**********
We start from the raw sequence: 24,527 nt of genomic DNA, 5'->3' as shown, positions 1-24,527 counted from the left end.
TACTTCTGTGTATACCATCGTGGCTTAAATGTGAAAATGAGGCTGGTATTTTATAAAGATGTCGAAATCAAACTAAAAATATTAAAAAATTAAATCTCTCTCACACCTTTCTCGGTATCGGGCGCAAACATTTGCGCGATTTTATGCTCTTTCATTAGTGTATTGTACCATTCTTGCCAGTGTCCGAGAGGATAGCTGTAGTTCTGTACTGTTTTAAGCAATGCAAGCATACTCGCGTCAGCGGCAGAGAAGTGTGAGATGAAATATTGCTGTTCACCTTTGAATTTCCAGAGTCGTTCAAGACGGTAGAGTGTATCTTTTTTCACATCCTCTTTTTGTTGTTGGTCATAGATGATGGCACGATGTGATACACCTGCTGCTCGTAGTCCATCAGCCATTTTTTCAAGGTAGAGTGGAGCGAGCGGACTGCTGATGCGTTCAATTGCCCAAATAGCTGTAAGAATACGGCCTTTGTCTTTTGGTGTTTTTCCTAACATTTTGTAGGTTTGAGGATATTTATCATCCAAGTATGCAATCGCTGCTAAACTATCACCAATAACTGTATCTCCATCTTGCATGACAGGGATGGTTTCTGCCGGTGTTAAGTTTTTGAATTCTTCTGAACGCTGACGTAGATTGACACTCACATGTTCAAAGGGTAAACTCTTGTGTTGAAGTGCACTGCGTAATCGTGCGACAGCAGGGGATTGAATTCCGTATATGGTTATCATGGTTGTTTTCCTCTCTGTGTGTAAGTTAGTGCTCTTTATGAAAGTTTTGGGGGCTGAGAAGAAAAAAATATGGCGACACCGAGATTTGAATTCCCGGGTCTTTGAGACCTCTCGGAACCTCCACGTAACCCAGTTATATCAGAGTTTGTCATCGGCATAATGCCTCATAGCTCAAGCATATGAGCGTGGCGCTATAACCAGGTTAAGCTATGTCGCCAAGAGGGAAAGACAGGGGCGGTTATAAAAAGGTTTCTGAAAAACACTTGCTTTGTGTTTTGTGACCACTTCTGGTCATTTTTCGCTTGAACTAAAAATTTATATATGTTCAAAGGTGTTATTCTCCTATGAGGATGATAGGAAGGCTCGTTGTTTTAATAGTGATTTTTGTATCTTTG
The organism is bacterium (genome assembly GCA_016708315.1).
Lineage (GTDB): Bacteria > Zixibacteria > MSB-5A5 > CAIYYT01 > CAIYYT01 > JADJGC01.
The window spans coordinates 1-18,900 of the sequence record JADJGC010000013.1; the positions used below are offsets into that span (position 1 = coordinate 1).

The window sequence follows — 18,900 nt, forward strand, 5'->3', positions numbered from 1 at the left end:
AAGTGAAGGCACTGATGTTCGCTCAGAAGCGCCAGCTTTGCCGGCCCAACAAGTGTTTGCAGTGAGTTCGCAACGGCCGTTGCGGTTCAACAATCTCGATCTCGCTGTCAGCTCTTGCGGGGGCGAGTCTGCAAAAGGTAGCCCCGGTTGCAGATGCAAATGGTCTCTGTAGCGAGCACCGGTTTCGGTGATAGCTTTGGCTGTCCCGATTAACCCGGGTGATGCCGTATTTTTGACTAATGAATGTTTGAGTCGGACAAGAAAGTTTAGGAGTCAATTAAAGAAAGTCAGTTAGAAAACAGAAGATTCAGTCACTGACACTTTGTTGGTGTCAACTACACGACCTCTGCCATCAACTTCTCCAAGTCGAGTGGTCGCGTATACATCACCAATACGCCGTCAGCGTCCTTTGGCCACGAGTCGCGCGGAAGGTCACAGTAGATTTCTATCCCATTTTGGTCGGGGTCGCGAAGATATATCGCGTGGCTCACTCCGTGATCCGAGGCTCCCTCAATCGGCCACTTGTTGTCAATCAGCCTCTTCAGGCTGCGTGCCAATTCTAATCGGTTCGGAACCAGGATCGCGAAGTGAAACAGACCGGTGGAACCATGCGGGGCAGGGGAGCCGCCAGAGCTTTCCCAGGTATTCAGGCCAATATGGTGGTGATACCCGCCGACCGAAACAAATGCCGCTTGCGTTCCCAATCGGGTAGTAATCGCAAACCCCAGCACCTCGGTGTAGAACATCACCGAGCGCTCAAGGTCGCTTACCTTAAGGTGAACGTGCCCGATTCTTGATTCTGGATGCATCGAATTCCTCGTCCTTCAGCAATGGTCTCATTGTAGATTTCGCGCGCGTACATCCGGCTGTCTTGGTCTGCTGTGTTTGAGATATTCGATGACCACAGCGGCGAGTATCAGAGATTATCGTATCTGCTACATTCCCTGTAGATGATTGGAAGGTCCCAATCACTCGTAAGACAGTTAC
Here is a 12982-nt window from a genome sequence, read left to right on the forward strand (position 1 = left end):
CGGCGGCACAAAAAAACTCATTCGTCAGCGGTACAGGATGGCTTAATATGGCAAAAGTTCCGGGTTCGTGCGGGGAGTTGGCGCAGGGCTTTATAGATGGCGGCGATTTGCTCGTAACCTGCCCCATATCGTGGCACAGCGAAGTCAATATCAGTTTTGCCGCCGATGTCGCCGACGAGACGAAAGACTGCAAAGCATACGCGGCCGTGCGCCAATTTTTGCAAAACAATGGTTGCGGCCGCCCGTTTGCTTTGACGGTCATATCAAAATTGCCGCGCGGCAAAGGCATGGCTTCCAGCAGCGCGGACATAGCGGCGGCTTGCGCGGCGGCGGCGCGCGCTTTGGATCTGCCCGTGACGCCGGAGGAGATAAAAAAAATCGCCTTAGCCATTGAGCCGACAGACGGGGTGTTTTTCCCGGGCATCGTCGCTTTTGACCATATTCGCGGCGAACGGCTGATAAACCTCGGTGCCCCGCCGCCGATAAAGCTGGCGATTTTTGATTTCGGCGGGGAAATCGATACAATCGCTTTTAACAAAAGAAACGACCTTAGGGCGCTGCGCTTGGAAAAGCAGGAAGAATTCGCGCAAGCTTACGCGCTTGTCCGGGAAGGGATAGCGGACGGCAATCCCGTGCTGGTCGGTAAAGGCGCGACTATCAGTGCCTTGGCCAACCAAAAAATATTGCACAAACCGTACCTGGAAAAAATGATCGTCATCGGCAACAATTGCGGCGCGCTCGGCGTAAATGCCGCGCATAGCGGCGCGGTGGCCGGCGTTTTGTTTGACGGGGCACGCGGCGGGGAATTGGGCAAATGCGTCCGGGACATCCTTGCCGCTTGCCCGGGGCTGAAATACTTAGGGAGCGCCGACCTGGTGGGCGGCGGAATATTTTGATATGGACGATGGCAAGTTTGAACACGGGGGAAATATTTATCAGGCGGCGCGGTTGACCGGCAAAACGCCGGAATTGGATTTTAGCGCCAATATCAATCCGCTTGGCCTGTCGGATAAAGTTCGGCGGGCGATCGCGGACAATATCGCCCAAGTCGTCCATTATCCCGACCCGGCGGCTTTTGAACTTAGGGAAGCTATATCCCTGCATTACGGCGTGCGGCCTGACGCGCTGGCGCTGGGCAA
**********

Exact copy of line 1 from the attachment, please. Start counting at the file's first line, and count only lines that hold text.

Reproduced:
We start from the raw sequence: 24,527 nt of genomic DNA, 5'->3' as shown, positions 1-24,527 counted from the left end.